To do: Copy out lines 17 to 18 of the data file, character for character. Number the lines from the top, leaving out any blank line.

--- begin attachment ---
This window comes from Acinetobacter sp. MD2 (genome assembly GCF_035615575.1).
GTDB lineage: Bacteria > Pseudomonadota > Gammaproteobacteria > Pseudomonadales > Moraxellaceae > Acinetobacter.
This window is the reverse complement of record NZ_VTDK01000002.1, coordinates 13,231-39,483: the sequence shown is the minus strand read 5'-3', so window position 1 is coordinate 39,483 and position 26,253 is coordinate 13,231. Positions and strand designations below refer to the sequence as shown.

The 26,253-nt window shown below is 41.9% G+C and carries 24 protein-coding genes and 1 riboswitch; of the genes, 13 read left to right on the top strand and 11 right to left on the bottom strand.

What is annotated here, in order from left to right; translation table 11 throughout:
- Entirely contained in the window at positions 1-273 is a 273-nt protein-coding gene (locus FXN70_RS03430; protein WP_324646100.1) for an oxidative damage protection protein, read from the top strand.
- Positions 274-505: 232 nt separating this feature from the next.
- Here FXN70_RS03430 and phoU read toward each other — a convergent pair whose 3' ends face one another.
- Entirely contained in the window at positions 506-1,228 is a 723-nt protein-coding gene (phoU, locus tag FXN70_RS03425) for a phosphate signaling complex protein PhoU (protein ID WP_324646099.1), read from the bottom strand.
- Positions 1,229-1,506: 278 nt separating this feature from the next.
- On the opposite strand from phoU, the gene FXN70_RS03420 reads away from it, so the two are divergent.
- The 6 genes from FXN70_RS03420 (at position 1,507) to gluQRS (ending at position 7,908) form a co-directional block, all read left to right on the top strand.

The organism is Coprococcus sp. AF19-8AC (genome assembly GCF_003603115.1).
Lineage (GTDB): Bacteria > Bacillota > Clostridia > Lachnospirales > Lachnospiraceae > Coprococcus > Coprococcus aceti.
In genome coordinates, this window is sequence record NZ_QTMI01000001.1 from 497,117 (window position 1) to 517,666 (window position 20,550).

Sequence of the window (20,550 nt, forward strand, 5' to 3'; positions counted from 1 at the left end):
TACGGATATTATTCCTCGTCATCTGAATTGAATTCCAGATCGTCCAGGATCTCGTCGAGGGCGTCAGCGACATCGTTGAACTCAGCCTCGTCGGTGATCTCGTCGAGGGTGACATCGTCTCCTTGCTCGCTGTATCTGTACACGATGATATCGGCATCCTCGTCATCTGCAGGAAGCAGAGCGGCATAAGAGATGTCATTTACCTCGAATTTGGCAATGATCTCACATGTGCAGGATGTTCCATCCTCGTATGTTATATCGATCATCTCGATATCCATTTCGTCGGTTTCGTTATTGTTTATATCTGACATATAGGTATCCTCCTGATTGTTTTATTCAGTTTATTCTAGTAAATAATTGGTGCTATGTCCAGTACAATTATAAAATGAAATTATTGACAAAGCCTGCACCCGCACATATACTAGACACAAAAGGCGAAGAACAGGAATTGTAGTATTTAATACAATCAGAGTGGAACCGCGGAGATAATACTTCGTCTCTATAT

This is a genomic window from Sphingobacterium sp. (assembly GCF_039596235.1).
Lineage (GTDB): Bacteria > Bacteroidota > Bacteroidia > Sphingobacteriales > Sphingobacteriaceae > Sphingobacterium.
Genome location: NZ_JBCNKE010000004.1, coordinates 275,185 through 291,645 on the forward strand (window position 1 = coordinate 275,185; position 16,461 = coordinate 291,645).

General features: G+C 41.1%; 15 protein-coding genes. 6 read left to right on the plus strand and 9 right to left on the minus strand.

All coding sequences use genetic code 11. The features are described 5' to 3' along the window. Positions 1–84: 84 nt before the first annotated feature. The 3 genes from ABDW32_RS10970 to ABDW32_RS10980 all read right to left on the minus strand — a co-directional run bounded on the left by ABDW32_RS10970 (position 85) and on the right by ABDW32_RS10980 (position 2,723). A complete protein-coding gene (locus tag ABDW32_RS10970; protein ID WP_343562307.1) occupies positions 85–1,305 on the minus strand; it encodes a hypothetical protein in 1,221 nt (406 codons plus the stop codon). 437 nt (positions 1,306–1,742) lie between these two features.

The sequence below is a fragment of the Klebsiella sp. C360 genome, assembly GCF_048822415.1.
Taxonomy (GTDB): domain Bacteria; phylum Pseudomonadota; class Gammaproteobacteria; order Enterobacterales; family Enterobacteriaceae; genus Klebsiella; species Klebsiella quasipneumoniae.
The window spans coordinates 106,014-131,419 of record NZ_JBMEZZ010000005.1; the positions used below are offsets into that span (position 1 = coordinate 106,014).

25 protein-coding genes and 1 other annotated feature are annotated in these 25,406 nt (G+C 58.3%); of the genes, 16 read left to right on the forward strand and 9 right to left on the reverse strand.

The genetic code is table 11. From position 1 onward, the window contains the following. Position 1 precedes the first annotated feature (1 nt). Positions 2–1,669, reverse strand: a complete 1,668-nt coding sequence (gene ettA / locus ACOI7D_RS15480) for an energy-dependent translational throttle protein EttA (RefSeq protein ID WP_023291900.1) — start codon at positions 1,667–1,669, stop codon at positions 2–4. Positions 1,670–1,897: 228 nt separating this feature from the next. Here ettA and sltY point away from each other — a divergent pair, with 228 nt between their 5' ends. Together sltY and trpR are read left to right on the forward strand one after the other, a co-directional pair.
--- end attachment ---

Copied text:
TACGGATATTATTCCTCGTCATCTGAATTGAATTCCAGATCGTCCAGGATCTCGTCGAGGGCGTCAGCGACATCGTTGAACTCAGCCTCGTCGGTGATCTCGTCGAGGGTGACATCGTCTCCTTGCTCGCTGTATCTGTACACGATGATATCGGCATCCTCGTCATCTGCAGGAAGCAGAGCGGCATAAGAGATGTCATTTACCTCGAATTTGGCAATGATCTCACATGTGCAGGATGTTCCATCCTCGTATGTTATATCGATCATCTCGATATCCATTTCGTCGGTTTCGTTATTGTTTATATCTGACATATAGGTATCCTCCTGATTGTTTTATTCAGTTTATTCTAGTAAATAATTGGTGCTATGTCCAGTACAATTATAAAATGAAATTATTGACAAAGCCTGCACCCGCACATATACTAGACACAAAAGGCGAAGAACAGGAATTGTAGTATTTAATACAATCAGAGTGGAACCGCGGAGATAATACTTCGTCTCTATAT

This is a genomic window from Sphingobacterium sp. (assembly GCF_039596235.1).